University Lowbrow Astronomers

Observations of the 2001 Texas Star Party.

by Mark S Deprest
Printed in Reflections: June, 2001.
Photographs by John Causland.

I’ve heard of bull in a china shop.... But a buffalo in an observing field?

Well the Texas Star Party (TSP) is over and John and I made it back without incident.  John Causland and I flew down to El Paso, Texas on Saturday, May 12th and rented a car to drive the rest of way.  Our equipment went down in Clayton Kessler’s van (Thanks again! Clay), and arrived at Prude Ranch just a few hours before we did.  Prude Ranch is a working Dude Ranch for most of the year with horses and cattle and other livestock, but for one week each spring the astronomers come and take it over.  About 775 astronomers this year and all of them hoping for some of the clearest and darkest skies available in continental United States, 150 miles from the nearest town of over 10,000, right in the heart of Texas’ Davis Mountains.

John and I arrived in El Paso on the 12th.  That basically gave us a whole day before we could even show up at the gate for the TSP.  So John suggested that we take a drive over to Carlsbad, New Mexico and tour the caverns.  It sounded like a good idea to me, so we stopped at the nearest Kmart and picked up a few supplies that we had planned to buy anyway and headed off into the Texas desert just east of El Paso.  A curious thing about El Paso that John and I noticed was the large number of auto salvage yards that lined the highway.  For the first ten to fifteen miles outside the city limits, there were junkyard after junkyard, one right next to the other.  John and I figured this must be where all cars eventually end up.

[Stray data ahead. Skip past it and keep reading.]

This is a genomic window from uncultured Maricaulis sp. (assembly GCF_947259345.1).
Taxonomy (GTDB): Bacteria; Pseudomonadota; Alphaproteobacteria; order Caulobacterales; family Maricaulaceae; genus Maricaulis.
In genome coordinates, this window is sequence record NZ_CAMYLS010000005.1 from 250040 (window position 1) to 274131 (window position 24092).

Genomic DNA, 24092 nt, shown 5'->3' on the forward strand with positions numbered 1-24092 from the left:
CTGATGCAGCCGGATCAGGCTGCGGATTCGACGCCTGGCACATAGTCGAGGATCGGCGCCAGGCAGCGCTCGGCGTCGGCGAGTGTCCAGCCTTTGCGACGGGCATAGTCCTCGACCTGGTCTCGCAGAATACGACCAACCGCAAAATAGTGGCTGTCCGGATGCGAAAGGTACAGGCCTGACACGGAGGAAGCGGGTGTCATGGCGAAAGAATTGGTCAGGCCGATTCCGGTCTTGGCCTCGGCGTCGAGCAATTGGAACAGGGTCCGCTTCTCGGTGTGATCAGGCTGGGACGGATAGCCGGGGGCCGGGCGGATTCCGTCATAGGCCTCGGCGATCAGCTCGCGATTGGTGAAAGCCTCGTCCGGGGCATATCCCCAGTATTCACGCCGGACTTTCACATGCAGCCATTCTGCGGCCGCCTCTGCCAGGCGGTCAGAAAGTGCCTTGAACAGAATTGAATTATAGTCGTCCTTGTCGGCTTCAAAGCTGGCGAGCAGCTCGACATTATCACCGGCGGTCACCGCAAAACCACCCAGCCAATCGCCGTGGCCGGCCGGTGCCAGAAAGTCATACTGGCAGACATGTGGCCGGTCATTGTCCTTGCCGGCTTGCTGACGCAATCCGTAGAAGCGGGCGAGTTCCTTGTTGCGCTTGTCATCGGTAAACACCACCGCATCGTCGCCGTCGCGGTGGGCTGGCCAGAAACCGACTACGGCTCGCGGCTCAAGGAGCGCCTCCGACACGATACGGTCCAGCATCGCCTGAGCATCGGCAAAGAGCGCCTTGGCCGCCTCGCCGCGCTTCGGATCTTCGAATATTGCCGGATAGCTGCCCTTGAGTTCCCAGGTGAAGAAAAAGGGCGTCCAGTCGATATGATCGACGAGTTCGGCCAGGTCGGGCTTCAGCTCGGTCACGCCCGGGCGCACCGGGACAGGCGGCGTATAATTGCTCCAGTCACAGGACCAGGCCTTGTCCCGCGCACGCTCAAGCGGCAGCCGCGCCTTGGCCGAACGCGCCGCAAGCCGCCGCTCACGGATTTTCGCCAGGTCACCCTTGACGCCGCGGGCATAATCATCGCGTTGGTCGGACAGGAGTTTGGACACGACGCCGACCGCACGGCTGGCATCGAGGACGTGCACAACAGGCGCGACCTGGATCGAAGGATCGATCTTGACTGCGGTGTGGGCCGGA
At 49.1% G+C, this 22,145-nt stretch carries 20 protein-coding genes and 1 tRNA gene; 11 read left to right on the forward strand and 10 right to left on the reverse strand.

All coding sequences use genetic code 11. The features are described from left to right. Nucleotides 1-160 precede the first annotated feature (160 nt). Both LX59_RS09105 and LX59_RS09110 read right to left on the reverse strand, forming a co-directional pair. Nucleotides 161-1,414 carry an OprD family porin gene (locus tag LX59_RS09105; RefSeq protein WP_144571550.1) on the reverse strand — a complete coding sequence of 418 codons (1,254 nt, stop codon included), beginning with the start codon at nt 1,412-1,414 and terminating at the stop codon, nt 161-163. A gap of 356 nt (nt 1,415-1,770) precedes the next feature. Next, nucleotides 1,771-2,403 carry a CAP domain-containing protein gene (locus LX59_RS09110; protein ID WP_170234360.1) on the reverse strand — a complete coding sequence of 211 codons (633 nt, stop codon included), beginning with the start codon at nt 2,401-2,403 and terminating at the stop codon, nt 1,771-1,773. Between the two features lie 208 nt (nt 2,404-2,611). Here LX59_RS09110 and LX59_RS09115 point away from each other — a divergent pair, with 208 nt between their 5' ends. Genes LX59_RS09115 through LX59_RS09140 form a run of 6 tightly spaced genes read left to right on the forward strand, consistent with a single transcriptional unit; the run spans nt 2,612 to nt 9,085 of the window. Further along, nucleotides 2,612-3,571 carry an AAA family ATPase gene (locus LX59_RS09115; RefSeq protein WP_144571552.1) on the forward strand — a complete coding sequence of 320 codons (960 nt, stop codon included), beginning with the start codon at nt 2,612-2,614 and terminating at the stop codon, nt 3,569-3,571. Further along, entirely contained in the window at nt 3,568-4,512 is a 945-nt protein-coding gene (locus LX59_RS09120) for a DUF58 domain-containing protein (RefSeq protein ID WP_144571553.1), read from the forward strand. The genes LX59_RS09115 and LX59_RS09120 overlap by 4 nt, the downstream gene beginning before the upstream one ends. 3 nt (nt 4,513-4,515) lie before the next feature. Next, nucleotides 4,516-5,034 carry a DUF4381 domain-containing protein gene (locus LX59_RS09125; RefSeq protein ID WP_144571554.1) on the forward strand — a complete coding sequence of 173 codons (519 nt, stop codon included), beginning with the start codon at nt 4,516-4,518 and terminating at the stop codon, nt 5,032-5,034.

The first spot along the way was for lunch in a little town called Cornudas, for a world famous “Cornudas Burger.”  The total population of Cornudas, Texas was 3 the day John and I stopped there, but the week before they were a bustling 5, at least according to the waitress we talked to.  She said that an elderly couple went back to their summer home in Washington just last week, so it was just her and the cook and Mayor May left in the town for the summer.  Cornudas consisted of a restaurant/gift shop and a couple of mobile homes scattered about a wide spot in the road surrounded by scrub brush and cactus about 45 miles east of El Paso.